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Dickinson, Emily. "I died for Beauty but was scarce".

Summary and Analysis

The speaker is dead and forgotten, as it turns out in the concluding line, yet she speaks. Her message is that she died for Beauty and was immediately followed by a fellow who died for Truth. Beauty and Truth are one, so they were Brethren. (The concept of Beauty identified with Truth was earlier also presented by J. Keats in his "Ode on a Grecian Urn".)
The two in the tombs talked until the moss covered the names on their tombstones. The concept that Beauty and Truth are one is supported by the image when the dead of Beauty is immediately followed by the death of Truth. Beauty and Truth are killed twice in the poem: for the first time when they die and then when they are forgotten. This makes the poem a very disturbing one.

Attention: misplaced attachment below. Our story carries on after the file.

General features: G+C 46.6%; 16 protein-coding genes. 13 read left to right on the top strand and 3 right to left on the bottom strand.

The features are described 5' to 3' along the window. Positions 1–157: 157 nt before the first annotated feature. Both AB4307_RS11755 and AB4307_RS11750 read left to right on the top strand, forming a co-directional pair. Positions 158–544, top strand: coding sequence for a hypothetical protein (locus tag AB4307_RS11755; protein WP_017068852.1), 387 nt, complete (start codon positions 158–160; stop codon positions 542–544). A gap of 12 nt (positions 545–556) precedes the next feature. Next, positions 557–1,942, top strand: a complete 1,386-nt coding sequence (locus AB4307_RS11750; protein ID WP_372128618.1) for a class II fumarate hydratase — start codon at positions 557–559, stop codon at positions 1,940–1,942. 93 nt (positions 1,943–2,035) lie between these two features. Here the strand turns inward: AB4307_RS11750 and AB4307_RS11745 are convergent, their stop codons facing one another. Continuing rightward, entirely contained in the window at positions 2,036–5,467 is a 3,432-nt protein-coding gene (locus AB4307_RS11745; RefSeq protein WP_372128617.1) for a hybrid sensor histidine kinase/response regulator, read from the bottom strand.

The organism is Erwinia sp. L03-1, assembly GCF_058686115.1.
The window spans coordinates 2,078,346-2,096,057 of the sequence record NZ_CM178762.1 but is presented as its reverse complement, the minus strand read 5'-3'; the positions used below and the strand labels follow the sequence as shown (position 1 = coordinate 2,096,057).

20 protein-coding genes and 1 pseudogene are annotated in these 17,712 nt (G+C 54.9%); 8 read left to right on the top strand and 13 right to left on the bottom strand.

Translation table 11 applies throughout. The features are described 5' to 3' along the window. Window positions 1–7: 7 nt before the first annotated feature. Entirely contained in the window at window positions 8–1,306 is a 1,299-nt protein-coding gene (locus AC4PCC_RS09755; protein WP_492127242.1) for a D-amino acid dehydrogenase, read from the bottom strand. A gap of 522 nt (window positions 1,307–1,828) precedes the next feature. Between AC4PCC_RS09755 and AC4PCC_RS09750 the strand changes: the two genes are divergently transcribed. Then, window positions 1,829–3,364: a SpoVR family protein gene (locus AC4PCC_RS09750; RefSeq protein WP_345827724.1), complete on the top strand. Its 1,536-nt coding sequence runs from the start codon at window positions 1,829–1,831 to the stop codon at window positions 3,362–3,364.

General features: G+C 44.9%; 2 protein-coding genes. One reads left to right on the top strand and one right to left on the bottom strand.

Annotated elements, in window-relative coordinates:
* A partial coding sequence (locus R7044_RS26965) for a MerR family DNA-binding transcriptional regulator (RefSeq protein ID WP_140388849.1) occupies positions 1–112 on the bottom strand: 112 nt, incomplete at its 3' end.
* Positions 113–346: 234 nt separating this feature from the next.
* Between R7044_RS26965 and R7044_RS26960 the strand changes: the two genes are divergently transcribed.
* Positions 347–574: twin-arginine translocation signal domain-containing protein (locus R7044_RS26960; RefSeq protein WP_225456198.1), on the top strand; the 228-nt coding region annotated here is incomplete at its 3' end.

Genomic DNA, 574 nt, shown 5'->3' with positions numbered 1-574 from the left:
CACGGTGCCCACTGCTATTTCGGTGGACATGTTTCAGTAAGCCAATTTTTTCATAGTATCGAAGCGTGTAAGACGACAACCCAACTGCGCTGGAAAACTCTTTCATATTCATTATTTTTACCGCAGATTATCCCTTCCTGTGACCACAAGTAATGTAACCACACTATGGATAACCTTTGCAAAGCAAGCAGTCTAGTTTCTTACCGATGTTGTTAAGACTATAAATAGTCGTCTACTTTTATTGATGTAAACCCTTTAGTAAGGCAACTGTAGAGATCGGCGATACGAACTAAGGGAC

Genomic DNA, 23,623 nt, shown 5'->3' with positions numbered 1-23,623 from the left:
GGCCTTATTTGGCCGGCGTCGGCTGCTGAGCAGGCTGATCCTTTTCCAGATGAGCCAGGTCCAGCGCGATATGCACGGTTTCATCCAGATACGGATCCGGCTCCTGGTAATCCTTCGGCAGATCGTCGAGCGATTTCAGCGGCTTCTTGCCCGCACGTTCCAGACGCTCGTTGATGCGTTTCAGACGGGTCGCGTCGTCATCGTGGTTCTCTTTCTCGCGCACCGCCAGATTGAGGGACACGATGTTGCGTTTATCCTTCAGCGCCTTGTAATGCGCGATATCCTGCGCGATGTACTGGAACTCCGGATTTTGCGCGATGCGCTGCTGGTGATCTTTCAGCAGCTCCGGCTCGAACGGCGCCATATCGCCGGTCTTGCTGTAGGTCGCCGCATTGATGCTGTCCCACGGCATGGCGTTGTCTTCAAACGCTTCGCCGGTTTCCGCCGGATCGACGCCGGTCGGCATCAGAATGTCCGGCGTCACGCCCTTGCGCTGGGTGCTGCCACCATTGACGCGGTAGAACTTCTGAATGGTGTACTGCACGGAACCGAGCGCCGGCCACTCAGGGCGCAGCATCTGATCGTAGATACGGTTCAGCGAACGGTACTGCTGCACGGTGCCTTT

• Author

    Dickinson, Emily. (1830 - 1886).
  • Full Title

    Untitled, the first line is used for identification.
  • Form


Works Cited

Dickinson, Emily. "I died for Beauty but was scarce". In: The Norton Anthology of American Literature. Ed. Nina Baym et al. NY: Norton, 1989.


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